It’s even more punitive for diesel drivers, whose ‘NOx’ emissions are penalised further, with most diesels being hit with an additional tax surcharge compared to even their petrol counterparts.

Whatever car you’ve chosen, the taxman judges that any private usage of a company car – even commuting from home to the office – is classed as a perk and refers to it as a Benefit in Kind. That benefit is then assessed to be taxable and a formula is applied to calculate just how big a perk you have been judged to have been given and hence what tax you will need to pay.

The first part of the formula works out the car’s ‘P11D’ value, so-called because it is declared on your annual P11D form given to you by your employer to inform the tax office of the cash value of any benefits you’ve received that year.

To calculate the P11D value of a car, the taxman takes the sum of its list price, the cost of delivery, VAT and any optional extras (but doesn’t include road tax or first-year registration fees) and multiplies it by a Benefit in Kind band percentage, which is determined by its CO2 emissions.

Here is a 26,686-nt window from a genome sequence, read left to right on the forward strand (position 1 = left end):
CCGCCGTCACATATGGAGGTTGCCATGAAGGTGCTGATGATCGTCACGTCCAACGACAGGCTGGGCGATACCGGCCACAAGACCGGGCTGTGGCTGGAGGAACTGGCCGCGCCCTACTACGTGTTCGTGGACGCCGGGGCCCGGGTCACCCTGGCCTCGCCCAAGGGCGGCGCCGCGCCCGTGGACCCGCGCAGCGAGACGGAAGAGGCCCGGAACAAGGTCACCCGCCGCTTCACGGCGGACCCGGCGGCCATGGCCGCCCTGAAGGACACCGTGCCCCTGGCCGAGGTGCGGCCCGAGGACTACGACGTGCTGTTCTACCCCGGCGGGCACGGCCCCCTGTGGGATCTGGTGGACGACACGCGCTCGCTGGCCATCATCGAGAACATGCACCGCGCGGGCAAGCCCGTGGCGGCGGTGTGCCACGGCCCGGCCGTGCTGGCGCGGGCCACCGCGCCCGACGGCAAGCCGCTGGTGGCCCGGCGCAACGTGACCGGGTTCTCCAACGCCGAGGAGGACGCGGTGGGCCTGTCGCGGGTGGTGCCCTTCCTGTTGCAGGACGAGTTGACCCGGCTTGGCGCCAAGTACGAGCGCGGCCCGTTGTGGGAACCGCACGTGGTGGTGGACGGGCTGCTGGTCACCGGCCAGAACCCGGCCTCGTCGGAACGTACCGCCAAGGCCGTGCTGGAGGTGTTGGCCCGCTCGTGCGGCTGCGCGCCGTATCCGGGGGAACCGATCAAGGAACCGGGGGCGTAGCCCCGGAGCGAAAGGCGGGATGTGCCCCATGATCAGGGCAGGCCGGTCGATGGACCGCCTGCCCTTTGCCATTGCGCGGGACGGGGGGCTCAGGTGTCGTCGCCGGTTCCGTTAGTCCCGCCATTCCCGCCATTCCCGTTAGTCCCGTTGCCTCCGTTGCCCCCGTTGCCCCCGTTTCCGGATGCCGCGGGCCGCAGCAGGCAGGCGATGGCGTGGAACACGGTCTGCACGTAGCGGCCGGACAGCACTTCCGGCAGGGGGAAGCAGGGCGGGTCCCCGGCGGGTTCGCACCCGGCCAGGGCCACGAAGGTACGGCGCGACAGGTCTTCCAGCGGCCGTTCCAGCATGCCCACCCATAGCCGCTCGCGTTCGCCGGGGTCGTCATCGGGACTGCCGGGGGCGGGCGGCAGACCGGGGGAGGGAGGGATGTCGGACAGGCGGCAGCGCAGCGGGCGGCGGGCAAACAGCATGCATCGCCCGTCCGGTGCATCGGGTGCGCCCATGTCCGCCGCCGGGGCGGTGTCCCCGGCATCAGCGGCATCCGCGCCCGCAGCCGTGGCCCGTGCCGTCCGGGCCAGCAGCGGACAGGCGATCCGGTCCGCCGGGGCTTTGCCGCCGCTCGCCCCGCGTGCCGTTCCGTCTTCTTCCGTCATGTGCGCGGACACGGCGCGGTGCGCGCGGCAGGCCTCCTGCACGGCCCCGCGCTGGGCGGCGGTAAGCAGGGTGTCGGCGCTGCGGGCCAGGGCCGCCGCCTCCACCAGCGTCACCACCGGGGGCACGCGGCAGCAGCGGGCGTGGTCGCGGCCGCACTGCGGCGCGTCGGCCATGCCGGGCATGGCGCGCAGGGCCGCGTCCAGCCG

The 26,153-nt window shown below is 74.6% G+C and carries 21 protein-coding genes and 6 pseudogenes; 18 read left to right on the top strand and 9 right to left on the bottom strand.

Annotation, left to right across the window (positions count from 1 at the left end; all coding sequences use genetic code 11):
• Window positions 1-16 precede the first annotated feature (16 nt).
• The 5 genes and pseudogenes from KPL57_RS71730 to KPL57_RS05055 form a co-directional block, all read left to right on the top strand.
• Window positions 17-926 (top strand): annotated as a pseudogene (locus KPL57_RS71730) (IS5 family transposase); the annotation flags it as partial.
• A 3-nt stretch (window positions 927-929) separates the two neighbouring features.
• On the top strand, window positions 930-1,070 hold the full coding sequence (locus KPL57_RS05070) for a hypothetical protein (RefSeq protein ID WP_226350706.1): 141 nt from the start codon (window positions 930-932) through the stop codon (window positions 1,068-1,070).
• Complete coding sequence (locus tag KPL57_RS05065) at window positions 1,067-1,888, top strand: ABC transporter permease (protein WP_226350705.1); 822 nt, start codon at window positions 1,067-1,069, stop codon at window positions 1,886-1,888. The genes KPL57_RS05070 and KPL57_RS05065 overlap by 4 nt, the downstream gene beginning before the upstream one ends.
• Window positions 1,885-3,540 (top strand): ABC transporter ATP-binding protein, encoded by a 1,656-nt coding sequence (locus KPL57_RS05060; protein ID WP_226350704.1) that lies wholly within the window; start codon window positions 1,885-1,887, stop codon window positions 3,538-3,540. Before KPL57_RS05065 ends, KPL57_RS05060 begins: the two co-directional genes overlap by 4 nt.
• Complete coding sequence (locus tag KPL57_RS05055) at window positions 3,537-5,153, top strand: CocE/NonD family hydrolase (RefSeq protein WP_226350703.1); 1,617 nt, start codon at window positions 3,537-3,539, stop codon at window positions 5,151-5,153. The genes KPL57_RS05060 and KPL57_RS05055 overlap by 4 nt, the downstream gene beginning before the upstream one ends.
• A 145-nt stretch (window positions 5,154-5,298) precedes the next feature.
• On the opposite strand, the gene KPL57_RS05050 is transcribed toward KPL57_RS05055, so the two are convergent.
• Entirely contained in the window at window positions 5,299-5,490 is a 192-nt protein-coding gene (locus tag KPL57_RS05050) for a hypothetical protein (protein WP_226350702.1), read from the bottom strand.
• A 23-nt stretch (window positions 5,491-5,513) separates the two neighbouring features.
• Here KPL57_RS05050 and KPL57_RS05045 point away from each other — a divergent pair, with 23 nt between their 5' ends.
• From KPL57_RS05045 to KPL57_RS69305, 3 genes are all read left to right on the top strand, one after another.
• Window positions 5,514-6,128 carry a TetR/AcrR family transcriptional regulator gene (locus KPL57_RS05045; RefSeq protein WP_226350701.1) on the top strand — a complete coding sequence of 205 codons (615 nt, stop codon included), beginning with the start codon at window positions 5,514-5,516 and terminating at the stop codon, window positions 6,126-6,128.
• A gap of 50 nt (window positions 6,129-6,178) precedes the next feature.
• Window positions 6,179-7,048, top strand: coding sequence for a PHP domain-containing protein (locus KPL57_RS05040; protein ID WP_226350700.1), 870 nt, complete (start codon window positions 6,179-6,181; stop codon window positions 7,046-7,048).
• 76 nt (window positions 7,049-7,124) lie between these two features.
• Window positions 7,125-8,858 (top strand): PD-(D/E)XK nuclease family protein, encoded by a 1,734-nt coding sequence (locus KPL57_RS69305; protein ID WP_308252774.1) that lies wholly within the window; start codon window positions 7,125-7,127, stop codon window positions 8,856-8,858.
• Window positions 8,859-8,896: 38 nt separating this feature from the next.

So What Exactly Is A Benefit In Kind Band?

To give each car a taxable value based on how polluting it is, the government applies a BIK rate according to its CO2 emissions. That means the very cleanest cars – the zero emissions electric models – attract incredibly low BIK percentages (0% in 2020, 1% in 2021 and 2% until 2025. The biggest polluters are, conversely, hit with much higher rates.

To help you work out what your car's BIK rate is, the table below shows how much emissions a car produces (left column) and then its taxable rate for the next five years.